France's new Immigration Minister, Brice Hortefeux, is suggesting an approach for taking care of what many French consider to be a serious immigration problem. He has introduced the possibility of paying immigrants to return to their home country.
The idea, which would provide legal immigrants with a "nest-egg" of $8,000 to return home, is not new. In 2005 and 2006, a similar scheme convinced 3,000 families to take the money and run. Approximately 4.5 million immigrants live in France according to estimates in mid-2006, with up to an additional half-million illegal migrants.
<$adv0> Immigration was an issue central to recently elected President Nicolas Sarkozy's campaign. According to Sarkozy, France is choked by 'uncontrolled immigration,' and the 53% of the population who voted him into the presidency appear to agree with his policies.
"We must increase this measure to help voluntary return. I am very clearly committed to doing that," said Hortefeux, who was appointed by the new president in mid-May to head the new Immigration and National Identity Ministry.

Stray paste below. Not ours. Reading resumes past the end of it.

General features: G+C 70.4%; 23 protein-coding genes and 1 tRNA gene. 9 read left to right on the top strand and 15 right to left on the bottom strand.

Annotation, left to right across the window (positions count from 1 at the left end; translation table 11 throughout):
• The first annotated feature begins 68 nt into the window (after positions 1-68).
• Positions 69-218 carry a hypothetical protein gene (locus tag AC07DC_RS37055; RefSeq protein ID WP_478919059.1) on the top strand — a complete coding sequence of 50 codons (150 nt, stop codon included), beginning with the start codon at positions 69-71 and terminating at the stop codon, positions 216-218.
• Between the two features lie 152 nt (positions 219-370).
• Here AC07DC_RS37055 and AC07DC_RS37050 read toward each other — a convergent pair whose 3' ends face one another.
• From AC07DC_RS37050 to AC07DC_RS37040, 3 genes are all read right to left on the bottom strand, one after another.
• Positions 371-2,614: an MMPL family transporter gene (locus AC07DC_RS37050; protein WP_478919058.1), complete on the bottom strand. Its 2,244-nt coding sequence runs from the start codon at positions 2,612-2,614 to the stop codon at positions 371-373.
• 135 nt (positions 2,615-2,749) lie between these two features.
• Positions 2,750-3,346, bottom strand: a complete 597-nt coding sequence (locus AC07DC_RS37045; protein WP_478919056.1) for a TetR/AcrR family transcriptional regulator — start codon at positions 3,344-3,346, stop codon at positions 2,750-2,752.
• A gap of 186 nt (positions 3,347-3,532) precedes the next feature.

An estimated two million immigrants in France are from north and sub-Saharan Africa. The 2005 riots in mainly immigrant suburbs brought the subject of immigration to the forefront in the race for the French presidency. These immigrants of Arab and African origin have been barely represented in the country's politics, and their lack of integration into French society has been cited as a driving factor in the nationwide riots.
Related to the issue, another high-profile appointment is Sarkozy's election campaign spokeswoman Rachida Dati at the justice ministry. She becomes the first politician of North African origin to hold a top French government post, and is one of the seven women appointees seen as a shift away from the male-dominated political climate.
Hortefeux has also said that there will be no mass legalization of illegal immigrants and that the legal status requests would be taken on a case-by-case basis. He is also in favor of a language test for legal migrants.
Meanwhile, Amnesty International is worried that France's new hard-line on immigration will make the country less likely to take in those seeking amnesty.
"The asylum request is made in the context of a life and death situation in the country of origin and today it is extremely difficult for an asylum seeker to come to France," said the president of Amnesty France, Genevieve Sevrin.
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